The therapeutic radiographer

Therapeutic Radiographers are highly trained in radiotherapy and patient care. They work closely with the doctors and other staff to accurately plan and give radiotherapy treatment. They are the only healthcare professionals qualified to deliver radiotherapy. They are always happy to help with any worries or concerns you may have during your treatment; they are trained to provide most of the care, information and support required during this time.

The neuropathologist

Now, this is an extremely important person, probably more important than you will ever know. Or rather not know, as the chances of you meeting this person are pretty slim. The neuropathologist is the lynchpin to your treatment. They determine what type of tumour it is you have (and it can be one of about 140) and will play a key role in the MDT meeting about what the options are for your treatment. So what exactly does the neuropathologist do? Apart from look at cells through a microscope?

Once a biopsy is done, your brain tumour will be the focus of an intensive investigation using all sorts of complex tests. Increasingly, this may include an exploration of its genetic profile so that as accurate a diagnosis as possible can be formed and the right therapies can be matched to your need; guiding your treatment so that it is optimised for you. In addition, the neuropathologist has to be able to read scans and, what’s more, write reports. We told you they are special.

The neuro-oncologist

This person specialises in treating patients with brain tumours, and/or the consequences of cancer upon the nervous system. They may be a trained neurologist, oncologist or neurosurgeon, but will have done additional training in neuro-oncology – neuro meaning nerve, or of the nervous system and oncology meaning cancer. So if you need any adjuvant therapies (radio or chemo, for example) then the neuro-oncologist will be involved. They are a key member of your team and will:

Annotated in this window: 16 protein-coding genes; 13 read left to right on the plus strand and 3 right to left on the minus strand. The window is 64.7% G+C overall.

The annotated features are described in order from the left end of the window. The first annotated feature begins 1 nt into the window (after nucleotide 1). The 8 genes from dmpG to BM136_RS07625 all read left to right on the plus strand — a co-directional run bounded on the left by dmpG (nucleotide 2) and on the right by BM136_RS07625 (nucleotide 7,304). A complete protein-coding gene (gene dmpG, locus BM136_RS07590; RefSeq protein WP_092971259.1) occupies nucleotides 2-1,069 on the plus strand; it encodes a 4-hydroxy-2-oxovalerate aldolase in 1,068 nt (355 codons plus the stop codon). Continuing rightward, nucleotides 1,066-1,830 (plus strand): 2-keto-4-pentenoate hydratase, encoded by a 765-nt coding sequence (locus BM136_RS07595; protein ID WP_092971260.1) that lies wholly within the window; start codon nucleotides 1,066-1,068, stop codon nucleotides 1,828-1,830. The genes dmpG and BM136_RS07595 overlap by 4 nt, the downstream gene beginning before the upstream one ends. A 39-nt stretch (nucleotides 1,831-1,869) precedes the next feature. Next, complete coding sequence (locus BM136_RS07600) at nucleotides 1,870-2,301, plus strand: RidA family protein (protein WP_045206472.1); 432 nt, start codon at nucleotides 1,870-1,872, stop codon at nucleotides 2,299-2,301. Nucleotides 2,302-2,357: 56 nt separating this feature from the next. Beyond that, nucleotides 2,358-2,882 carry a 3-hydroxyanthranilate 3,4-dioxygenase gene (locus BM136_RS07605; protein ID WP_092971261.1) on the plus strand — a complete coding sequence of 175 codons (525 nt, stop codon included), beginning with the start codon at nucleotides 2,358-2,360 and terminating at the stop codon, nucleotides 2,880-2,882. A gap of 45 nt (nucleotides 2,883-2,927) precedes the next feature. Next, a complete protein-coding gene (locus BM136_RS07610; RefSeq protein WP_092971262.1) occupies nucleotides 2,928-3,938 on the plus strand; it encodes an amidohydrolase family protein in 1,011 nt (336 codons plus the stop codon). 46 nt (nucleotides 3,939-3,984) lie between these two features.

• work with your other doctors;
  • assess the need for and be responsible for administering adjuvant therapies;
  • give advice about a range of issues, including recovery from problems caused by therapy;
  • monitor and evaluate your progress and any
  • changing needs.

But you need to do your bit too. Ask questions about side effects and expected benefits. Ask how many patients they see a year. Ask about clinical trials, about other team members, about who is responsible for what aspect of your care, and also ask about communication – who will be keeping your GP informed? Finally, as with all consultations, ask for copies of your consultation reports for your file.

The clinical psychologist

You may not get a referral automatically to the clinical psychologist. But this is a good person to have on your side. In an initial meeting lasting about two hours, the clinical psychologist will talk to you and listen to how your daily life is being affected. At this point they will make a decision as to whether yours is a case that is worth following up. Three two hour sessions will then follow when a range of testing is done which measures IQ, memory and other cognitive brain functions, although this may vary according to a patient’s needs. The psychologist will be able to suggest strategies that will help you to cope with day to day living. More importantly however, the tests form a baseline against which any deterioration or improvement in brain function can be measured.

The neuro-ophthalmologist

This person specialises in the treatment and diagnosis of eye problems connected to a neurological condition. This is a good way of establishing a baseline to measure the effect
and impact of your brain tumour.

The neuro-oncology clinical nurse specialist